Main demographic and clinical characteristics of the patients studied measured at baseline and 12 and 24 weeks are reported in Table 1. In particular, the oligoarticular pattern of the disease was the main subset observed (15/29, 52%). An overlap with axial involvement was observed in nine patients (9/29, 31%), and the axial was defined by the presence of inflammatory back pain [9]. Dactylitis and nail involvement were recorded in 6/29 (20%), 4/29 (14%) and 5/29 (17%), respectively.

Table 1
Demographic, baseline clinical and therapeutic characteristics of patients

The PASI score was overall low (median, 0.6), while the median HAQ score at the beginning was quite high. Indeed, a remarkable improvement of HAQ was observed at 12 weeks and with another significant improvement at 24 weeks.

Finally, biologic agents were chosen as follows: ETN in 19/29 (65.5%), ADA in 7/29 (24.1%) and IFN in 3/29 (10.4%).

Effectiveness

At baseline, median DAS28 was 5.3 (4–6.8); at 12 weeks, it dropped to 4 (2.1–6.0) and at 24 weeks, it was 3 (0.5–5.2) which could be considered a value in keeping with a low disease activity status.

At 12 weeks, 16 patients (16/29, 55%) showed an improvement of the DAS28 >1.2, six patients (6/29, 20%) showed an improvement of DAS28 >0.6  1.2 and seven (7/29, 24%) had an improvement of DAS28 <0.6. In particular, at 12 weeks, only two patients (2/29, 6.9%) still showed a DAS28 >5.1 which reflects a high disease activity.

At 24 weeks, 24 patients (24/29, 82%) showed an improvement of the DAS28 > 1.2, while one patient (1/29, 3.4%) showed an improvement of DAS28 > 0.6  1.2 and four (4/29, 14%) showed an improvement of DAS28 < 0.6. Again, at 24 weeks, one patient showed a DAS28  5.1, and this was considered as non-responder.

Therefore, EULAR response criteria at 24 weeks were achieved by 24 patients, four had a poor response and one was a non-responder.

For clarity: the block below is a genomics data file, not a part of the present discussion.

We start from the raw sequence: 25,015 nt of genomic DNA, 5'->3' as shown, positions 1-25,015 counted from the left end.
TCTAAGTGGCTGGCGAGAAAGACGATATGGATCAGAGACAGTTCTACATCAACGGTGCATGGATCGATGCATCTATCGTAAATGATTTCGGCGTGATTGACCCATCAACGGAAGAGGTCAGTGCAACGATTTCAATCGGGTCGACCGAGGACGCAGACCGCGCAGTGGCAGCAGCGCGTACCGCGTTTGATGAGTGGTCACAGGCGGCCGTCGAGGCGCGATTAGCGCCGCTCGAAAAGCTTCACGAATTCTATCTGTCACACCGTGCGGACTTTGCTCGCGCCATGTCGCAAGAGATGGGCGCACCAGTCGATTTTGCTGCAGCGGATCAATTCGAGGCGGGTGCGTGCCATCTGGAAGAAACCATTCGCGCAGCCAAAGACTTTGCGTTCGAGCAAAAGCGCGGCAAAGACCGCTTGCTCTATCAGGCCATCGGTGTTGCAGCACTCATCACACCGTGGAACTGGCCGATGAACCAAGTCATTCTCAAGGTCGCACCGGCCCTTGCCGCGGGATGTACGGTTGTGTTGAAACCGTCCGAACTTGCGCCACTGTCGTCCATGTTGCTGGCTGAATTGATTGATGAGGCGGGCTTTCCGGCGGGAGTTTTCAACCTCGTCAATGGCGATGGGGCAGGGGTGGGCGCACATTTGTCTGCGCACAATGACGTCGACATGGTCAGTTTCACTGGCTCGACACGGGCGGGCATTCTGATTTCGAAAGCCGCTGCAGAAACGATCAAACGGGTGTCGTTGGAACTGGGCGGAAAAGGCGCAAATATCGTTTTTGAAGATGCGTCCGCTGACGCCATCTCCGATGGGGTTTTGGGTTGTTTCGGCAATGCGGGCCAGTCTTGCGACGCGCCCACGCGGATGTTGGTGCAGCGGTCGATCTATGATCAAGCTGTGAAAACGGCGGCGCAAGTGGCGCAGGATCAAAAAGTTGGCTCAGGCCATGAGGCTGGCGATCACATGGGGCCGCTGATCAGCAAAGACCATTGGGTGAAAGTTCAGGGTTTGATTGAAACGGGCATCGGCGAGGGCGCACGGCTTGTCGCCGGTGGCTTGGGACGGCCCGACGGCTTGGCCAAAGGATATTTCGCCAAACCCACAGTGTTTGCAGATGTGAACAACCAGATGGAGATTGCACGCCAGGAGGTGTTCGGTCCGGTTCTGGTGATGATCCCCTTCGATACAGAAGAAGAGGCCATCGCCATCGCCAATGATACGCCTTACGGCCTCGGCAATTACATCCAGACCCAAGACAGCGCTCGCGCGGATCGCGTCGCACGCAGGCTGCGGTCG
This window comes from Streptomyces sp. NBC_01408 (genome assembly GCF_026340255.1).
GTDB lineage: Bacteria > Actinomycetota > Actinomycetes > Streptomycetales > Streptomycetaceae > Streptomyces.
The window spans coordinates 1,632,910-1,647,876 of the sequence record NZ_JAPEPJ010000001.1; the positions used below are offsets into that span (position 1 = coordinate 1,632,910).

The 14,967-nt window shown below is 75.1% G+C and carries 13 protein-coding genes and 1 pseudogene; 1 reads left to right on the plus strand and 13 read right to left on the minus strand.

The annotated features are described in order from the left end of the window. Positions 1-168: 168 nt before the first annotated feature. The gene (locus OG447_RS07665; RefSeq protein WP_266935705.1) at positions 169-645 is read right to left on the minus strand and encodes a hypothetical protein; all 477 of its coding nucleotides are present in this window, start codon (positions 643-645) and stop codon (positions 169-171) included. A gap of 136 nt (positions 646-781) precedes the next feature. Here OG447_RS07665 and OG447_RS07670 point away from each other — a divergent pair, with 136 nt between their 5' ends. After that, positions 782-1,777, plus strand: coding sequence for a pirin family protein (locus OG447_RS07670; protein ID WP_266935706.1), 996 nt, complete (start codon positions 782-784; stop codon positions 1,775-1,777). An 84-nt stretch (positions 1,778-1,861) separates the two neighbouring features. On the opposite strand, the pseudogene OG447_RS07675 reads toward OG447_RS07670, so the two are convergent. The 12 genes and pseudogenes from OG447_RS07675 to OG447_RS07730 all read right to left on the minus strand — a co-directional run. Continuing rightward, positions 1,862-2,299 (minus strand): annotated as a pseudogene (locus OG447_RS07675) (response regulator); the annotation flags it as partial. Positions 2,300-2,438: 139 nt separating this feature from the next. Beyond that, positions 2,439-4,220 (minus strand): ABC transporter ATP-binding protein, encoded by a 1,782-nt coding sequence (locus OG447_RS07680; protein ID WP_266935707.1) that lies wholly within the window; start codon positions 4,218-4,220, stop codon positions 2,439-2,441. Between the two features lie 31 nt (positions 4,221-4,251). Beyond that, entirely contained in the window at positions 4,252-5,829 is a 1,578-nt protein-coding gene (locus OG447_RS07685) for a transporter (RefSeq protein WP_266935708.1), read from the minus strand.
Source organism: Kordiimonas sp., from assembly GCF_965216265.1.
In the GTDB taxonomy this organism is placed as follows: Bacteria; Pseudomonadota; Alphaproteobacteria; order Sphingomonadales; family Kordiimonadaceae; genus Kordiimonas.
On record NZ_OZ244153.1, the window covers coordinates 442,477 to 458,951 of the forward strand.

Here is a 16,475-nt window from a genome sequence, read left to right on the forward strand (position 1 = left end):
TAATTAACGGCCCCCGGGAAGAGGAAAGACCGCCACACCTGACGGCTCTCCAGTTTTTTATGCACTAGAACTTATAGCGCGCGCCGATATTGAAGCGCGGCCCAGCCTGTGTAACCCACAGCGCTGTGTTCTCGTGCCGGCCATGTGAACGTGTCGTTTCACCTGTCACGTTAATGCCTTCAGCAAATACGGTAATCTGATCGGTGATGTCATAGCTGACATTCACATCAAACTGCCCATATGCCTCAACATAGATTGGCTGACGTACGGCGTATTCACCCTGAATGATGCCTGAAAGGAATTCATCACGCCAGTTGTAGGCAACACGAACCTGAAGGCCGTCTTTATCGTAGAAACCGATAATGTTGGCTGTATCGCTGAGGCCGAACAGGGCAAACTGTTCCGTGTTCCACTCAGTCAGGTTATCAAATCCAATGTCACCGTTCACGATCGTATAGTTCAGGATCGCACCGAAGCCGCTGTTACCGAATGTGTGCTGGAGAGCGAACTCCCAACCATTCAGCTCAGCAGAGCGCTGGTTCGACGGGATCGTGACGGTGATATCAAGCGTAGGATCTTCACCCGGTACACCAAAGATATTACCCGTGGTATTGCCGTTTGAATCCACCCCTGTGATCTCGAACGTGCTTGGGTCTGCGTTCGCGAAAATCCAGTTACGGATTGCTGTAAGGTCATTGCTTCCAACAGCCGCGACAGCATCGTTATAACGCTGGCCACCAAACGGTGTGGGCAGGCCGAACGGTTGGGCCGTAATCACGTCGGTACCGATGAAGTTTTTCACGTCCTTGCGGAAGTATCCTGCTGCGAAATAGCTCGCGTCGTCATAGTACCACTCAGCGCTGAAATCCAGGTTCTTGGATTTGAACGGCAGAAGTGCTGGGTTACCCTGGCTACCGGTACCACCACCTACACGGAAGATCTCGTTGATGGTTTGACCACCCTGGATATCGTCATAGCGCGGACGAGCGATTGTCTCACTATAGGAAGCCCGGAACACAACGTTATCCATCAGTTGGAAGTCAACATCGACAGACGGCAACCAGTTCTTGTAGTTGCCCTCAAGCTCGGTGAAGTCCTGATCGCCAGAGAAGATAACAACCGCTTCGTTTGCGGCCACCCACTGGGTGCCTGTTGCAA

However, a statistical significant improvement of the DAS28 at 12 and 24 weeks was observed in all patients. Moreover, a significant improvement of the secondary endpoints was also recorded.

In Table 2 is a summary of all data on the effectiveness.

Table 2
Summarized data on the effectiveness

Adverse events

No serious adverse events were observed during the 24 weeks of treatment with the three biologic medications. No cases of tuberculosis or demyelinating disease were reported during this study.

Discussion

The innovation of biological therapies has transformed the treatment and care of many different forms of arthritis, including RA, ankylosing spondylitis, PsA and juvenile arthritis. The current biological therapies profoundly reduce the pain and inhibit the progression of joint damage for these chronic and debilitating diseases [10, 11].These complex therapies prevent disability, and these compounds are life-altering treatment for many patients. However, for some patients, access to these therapies is limited or non-existent due to their cost and availability.

To date, the use of biologic therapies in patients with early PsA has not been reported in randomized controlled trial, or from real clinical practice. Moreover, conventional agents are partially effective in established PsA but, in general, trails with DMARDS have not included validated outcome measures for the different manifestations of PsA [12]. However, an early intervention could also modify the whole spectrum of psoriatic disease, including extra-articular manifestations [13].

The present study, designed as LOS in five centres, showed a preliminary data on the positive effectiveness of the TNF-α blockers as a drug class, as previously reported [14]. In fact, all three medications, freely chosen by the experts, demonstrated to modify significantly the disease activity. In particular, the results also showed that an early intervention positively changed the patient’s function as demonstrated by the rapid improvement of the HAQ, the median HAQ score at the beginning was quite high; in fact, the median HAQ score at the beginning was quite high reflecting the activity status more than the severity of the disease.